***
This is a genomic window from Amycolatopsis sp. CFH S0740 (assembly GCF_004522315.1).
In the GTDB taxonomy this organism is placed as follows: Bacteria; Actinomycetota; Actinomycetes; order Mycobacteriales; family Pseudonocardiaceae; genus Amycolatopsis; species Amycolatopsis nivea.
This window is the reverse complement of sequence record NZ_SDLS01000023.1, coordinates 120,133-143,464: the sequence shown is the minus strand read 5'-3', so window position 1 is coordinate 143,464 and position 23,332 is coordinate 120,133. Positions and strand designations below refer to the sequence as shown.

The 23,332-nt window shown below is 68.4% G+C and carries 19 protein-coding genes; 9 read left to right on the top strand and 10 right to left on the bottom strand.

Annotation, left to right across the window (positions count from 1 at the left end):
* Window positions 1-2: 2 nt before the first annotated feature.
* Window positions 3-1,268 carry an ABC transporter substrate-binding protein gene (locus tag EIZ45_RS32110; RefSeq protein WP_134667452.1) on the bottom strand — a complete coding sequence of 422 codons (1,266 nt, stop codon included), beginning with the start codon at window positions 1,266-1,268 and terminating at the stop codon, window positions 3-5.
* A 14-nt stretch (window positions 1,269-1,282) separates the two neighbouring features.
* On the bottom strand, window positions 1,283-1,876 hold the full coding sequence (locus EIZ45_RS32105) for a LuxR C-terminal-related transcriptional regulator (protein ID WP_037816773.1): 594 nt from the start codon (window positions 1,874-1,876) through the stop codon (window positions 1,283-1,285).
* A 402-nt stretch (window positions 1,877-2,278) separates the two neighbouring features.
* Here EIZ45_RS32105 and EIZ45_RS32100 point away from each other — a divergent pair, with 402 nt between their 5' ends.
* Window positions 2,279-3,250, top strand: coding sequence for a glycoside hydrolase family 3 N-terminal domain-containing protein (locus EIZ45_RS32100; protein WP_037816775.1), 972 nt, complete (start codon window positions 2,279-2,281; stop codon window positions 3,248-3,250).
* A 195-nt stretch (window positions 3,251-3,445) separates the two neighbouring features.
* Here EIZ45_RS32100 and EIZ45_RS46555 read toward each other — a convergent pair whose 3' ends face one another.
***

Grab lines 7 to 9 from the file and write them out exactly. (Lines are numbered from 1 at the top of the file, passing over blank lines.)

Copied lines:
* Window positions 3-1,268 carry an ABC transporter substrate-binding protein gene (locus tag EIZ45_RS32110; RefSeq protein WP_134667452.1) on the bottom strand — a complete coding sequence of 422 codons (1,266 nt, stop codon included), beginning with the start codon at window positions 1,266-1,268 and terminating at the stop codon, window positions 3-5.
* A 14-nt stretch (window positions 1,269-1,282) separates the two neighbouring features.
* On the bottom strand, window positions 1,283-1,876 hold the full coding sequence (locus EIZ45_RS32105) for a LuxR C-terminal-related transcriptional regulator (protein ID WP_037816773.1): 594 nt from the start codon (window positions 1,874-1,876) through the stop codon (window positions 1,283-1,285).